Each month, Pasadena Beautiful Tree Program Chair Emina Darakjy presents a ‘tree of the month’ in order to educate Pasadenans about the trees around them. Many people drive by trees they admire, but have no idea what they are called, or what their growing habits are. Pasadena Beautiful was founded in 1960 by a group of volunteers who saw a need to beautify their city and enhance its tree canopy.
The crape myrtle (also known as “crepe myrtle”) is a small to medium size deciduous tree, native to China, Japan and the Indian subcontinent, that was first introduced to Europe in 1759 from China.
Several different hybrids of this tree were developed at the U.S. National Arboretum in Washington D.C., in the 1960s.
The tree can reach a height of 20-to 30-feet tall with a 10- to 20-feet spread. The shape of the crown varies depending on the cultivar.
According to spruce.com, Cultivars—short for “cultivated varieties”— are plants that often have been propagated not from seed, but rather vegetatively; for example, via stem cuttings. With this method of propagation, one can be sure that the offspring will retain the characteristics of the parents for only that one generation.
The trunk is very smooth with an exfoliate thin bark exposing a surface with blotches of tan, cinnamon, gray and pink colors. Underneath, the leaves are opposite, glossy green and oval, turning yellow, red and orange in the fall prior to dropping off.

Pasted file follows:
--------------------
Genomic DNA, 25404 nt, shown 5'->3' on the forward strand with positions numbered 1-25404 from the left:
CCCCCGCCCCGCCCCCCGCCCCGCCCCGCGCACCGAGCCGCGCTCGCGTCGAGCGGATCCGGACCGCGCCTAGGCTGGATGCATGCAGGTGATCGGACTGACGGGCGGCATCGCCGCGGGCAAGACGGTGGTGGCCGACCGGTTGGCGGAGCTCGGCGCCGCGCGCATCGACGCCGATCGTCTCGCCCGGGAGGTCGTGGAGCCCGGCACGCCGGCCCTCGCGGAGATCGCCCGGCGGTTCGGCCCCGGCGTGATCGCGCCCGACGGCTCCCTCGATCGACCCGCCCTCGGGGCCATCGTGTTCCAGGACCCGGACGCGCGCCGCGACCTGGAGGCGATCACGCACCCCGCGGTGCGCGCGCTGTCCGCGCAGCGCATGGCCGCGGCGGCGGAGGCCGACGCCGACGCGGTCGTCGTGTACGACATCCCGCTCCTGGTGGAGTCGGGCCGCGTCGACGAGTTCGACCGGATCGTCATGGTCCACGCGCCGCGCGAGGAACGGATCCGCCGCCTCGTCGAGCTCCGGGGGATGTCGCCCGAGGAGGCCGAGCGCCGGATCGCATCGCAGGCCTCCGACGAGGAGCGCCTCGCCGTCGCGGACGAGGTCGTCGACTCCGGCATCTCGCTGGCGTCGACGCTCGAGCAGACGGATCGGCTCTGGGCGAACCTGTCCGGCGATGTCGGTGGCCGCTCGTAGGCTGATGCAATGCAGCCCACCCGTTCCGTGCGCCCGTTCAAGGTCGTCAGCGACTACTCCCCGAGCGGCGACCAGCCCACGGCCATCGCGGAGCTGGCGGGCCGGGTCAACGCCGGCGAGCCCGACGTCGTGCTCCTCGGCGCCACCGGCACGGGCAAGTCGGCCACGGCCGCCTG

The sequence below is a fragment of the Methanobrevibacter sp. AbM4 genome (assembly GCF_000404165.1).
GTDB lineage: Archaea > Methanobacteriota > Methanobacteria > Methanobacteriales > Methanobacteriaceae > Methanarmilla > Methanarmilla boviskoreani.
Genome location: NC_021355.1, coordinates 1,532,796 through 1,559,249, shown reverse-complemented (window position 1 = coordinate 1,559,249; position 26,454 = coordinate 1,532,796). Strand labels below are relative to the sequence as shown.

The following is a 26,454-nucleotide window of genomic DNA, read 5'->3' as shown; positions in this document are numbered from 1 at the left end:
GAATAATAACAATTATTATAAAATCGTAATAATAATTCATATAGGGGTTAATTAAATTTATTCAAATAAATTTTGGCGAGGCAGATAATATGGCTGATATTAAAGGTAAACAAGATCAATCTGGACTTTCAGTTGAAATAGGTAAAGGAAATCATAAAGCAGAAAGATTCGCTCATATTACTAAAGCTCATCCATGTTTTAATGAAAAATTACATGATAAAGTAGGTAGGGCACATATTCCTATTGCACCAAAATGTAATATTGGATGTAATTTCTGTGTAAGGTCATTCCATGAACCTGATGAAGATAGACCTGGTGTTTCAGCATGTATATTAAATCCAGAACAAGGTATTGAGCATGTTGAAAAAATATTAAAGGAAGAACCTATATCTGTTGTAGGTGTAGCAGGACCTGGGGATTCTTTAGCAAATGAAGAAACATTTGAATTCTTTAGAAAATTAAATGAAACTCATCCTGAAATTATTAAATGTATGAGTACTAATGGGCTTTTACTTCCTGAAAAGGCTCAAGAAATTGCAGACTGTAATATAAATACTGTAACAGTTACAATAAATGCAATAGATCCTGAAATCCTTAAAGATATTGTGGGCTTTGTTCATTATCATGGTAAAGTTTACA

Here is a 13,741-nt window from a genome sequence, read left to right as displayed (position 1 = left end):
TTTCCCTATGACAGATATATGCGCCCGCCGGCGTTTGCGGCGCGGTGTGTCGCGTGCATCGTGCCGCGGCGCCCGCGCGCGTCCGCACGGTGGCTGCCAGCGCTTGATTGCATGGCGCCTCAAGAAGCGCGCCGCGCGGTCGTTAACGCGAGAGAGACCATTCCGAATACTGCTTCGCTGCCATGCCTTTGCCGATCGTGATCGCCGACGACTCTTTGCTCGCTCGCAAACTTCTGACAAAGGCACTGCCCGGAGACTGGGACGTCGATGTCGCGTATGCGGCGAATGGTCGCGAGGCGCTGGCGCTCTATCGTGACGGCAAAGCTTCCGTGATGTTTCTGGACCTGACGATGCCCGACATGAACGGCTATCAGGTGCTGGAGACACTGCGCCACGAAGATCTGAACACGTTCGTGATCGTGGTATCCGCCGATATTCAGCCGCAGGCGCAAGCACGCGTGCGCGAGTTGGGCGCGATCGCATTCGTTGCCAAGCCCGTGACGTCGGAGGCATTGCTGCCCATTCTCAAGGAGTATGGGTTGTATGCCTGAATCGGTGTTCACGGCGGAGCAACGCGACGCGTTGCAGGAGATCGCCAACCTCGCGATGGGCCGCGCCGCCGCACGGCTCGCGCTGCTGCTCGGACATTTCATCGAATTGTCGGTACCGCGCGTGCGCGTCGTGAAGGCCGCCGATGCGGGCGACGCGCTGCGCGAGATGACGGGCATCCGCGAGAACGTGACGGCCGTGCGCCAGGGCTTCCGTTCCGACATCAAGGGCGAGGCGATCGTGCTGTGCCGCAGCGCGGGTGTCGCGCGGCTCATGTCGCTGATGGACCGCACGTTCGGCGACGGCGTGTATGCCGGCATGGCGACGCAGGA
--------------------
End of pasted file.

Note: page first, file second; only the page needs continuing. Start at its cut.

In late summer when few other trees are blooming, the crape myrtle is covered with showy clusters of cone shaped flowers with crinkled petals that resemble crepe-paper. The flowers come in a wide range
of colors, including brilliant shades of pink, violet, salmon, red and white.
The crape myrtle is also considered one of the longest blooming trees anywhere. After the blooming period, woody brown seed capsules resembling little flowers themselves appear on the tree branches
It prefers a sunny location and can do well in many type of soils, including clay. It requires deep watering when young, but less frequently as the tree matures, making it moderately drought-tolerant.
The crape myrtle is not suitable for coastal and foggy areas as this tends to cause mildew. The same problem occurs if the tree is planted in the shade.
A number of crape myrtle hybrids were all developed at the National Arboretum—Arapaho with red flowers, Natchez with pure white flowers, Tuscarora with coral/pink flowers and the Muskogee with lilac flowers, and are all considered mildew resistant.
The crape myrtle is a very easy tree to grow. It requires pruning only for shaping or clearance when planted as a street tree and it has a non-aggressive root system, making it a good candidate for very narrow parkways.
It is also suitable under power lines.
The crape myrtle does well when planted in a grouping in one’s garden, in parks as a multi trunk, a shrub, or trained as a single trunk/standard form when used as a street tree.
The huge display of flowers, the attractive bark and the stunning foliage colors in the fall make the crape myrtle attractive year-around and a prized addition to any landscape.
The only thing missing for me is that I would love to see a plant breeder come up with a yellow crape myrtle!